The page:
Massachusetts Sen. Elizabeth Warren detailed Monday why she supports impeaching President Donald Trump, arguing "if any other human being in this country had done what's documented in the Mueller report, they would be arrested and put in jail."
Warren argued in a CNN town hall Monday that special counsel Robert Mueller's report gave Congress a road map for impeaching the President and "serves up" a moment for Congress to begin impeachment proceedings.
"He serves the whole thing up to the United States Congress and says in effect, if there's going to be any accountability, that accountability has to come from the Congress," Warren said. "And the tool that we are given for that accountability is the impeachment process. This is not about politics; this is about principle."
On Friday, Warren called on the House of Representatives to begin impeachment proceedings against Trump. Warren, like several other Democrats, previously had been saying she would need to see Mueller's full report before deciding whether Congress should consider impeachment.
Warren posted on Twitter on Friday, "To ignore a President's repeated efforts to obstruct an investigation into his own disloyal behavior would inflict great and lasting damage on this country, and it would suggest that both the current and future Presidents would be free to abuse their power in similar ways."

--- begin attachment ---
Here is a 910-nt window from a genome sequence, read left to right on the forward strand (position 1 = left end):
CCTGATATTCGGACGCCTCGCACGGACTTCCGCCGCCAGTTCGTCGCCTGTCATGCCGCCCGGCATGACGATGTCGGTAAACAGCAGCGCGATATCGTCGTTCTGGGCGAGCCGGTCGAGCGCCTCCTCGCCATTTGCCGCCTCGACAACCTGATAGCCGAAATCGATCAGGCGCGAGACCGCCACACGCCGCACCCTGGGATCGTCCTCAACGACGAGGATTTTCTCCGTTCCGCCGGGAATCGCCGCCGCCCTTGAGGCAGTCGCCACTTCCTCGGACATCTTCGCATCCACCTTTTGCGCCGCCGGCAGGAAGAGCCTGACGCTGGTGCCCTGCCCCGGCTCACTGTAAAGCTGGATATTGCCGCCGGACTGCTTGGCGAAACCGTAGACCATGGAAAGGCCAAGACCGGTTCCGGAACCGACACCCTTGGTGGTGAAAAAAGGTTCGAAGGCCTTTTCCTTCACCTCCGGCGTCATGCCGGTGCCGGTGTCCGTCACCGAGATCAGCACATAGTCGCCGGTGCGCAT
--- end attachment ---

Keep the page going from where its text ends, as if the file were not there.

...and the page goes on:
Warren -- along with former Housing and Urban Development Secretary Julian Castro -- are among the few 2020 Democrats who are in favor of starting impeachment proceedings.
It's a position that is unpopular with some Democrats in the more moderate wing of the party, who are worried that starting impeachment procedures against Trump could end up helping the Republican in 2020.
Warren said that's no excuse.
"There is no political inconvenience exception to the United States Constitution," Warren said.
"If you've actually read the Mueller report, it's all laid out there. It's not like it's going to take a long time to figure that out. It's there," she added. "It's got the footnotes, it's got the points, it connects directly to the law. But this really is fundamentally -- I took an oath to uphold the Constitution of the United States and so did everybody else in the Senate and in the House."
Warren said she believes each member of the House and Senate should have to vote on whether they are comfortable with what Trump did.
"If there are people in the House or the Senate who want to say that's what a president can do when the president is being investigated for his own wrongdoings or when a foreign government attacks our country, then they should have to take that vote and live with it for the rest of their lives," Warren said to applause.
This story has been updated.
CNN's Kate Sullivan contributed to this report.
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